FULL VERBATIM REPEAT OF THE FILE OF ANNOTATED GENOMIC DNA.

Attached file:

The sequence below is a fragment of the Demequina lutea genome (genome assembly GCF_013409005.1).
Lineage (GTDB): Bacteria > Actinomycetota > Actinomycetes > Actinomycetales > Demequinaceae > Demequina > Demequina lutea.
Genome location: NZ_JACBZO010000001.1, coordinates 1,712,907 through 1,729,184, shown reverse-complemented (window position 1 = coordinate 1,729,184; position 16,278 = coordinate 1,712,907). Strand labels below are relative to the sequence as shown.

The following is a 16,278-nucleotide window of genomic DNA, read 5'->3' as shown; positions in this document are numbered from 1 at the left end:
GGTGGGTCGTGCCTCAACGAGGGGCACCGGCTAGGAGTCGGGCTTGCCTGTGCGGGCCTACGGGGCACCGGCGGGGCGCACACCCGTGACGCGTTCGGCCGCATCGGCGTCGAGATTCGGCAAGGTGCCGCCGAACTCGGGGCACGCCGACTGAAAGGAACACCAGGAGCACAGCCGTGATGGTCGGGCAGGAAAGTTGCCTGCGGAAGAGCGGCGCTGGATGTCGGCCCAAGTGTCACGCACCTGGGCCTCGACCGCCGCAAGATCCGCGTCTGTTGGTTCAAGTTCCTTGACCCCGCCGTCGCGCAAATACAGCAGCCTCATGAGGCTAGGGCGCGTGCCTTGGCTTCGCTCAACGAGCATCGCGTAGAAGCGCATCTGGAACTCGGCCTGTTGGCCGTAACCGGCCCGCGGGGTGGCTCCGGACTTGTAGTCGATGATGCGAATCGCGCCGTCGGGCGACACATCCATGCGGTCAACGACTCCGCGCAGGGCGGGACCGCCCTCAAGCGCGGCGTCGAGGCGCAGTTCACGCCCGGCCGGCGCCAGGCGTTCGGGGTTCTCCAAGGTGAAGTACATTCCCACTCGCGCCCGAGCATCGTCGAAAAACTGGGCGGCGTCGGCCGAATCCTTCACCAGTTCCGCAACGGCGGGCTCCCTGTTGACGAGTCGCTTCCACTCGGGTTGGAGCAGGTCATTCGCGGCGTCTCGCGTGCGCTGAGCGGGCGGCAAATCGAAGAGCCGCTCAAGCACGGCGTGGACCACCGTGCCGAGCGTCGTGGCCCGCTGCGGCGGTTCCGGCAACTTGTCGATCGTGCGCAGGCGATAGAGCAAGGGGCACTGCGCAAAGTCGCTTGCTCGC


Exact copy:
The sequence below is a fragment of the Demequina lutea genome (genome assembly GCF_013409005.1).
Lineage (GTDB): Bacteria > Actinomycetota > Actinomycetes > Actinomycetales > Demequinaceae > Demequina > Demequina lutea.
Genome location: NZ_JACBZO010000001.1, coordinates 1,712,907 through 1,729,184, shown reverse-complemented (window position 1 = coordinate 1,729,184; position 16,278 = coordinate 1,712,907). Strand labels below are relative to the sequence as shown.

The following is a 16,278-nucleotide window of genomic DNA, read 5'->3' as shown; positions in this document are numbered from 1 at the left end:
GGTGGGTCGTGCCTCAACGAGGGGCACCGGCTAGGAGTCGGGCTTGCCTGTGCGGGCCTACGGGGCACCGGCGGGGCGCACACCCGTGACGCGTTCGGCCGCATCGGCGTCGAGATTCGGCAAGGTGCCGCCGAACTCGGGGCACGCCGACTGAAAGGAACACCAGGAGCACAGCCGTGATGGTCGGGCAGGAAAGTTGCCTGCGGAAGAGCGGCGCTGGATGTCGGCCCAAGTGTCACGCACCTGGGCCTCGACCGCCGCAAGATCCGCGTCTGTTGGTTCAAGTTCCTTGACCCCGCCGTCGCGCAAATACAGCAGCCTCATGAGGCTAGGGCGCGTGCCTTGGCTTCGCTCAACGAGCATCGCGTAGAAGCGCATCTGGAACTCGGCCTGTTGGCCGTAACCGGCCCGCGGGGTGGCTCCGGACTTGTAGTCGATGATGCGAATCGCGCCGTCGGGCGACACATCCATGCGGTCAACGACTCCGCGCAGGGCGGGACCGCCCTCAAGCGCGGCGTCGAGGCGCAGTTCACGCCCGGCCGGCGCCAGGCGTTCGGGGTTCTCCAAGGTGAAGTACATTCCCACTCGCGCCCGAGCATCGTCGAAAAACTGGGCGGCGTCGGCCGAATCCTTCACCAGTTCCGCAACGGCGGGCTCCCTGTTGACGAGTCGCTTCCACTCGGGTTGGAGCAGGTCATTCGCGGCGTCTCGCGTGCGCTGAGCGGGCGGCAAATCGAAGAGCCGCTCAAGCACGGCGTGGACCACCGTGCCGAGCGTCGTGGCCCGCTGCGGCGGTTCCGGCAACTTGTCGATCGTGCGCAGGCGATAGAGCAAGGGGCACTGCGCAAAGTCGCTTGCTCGC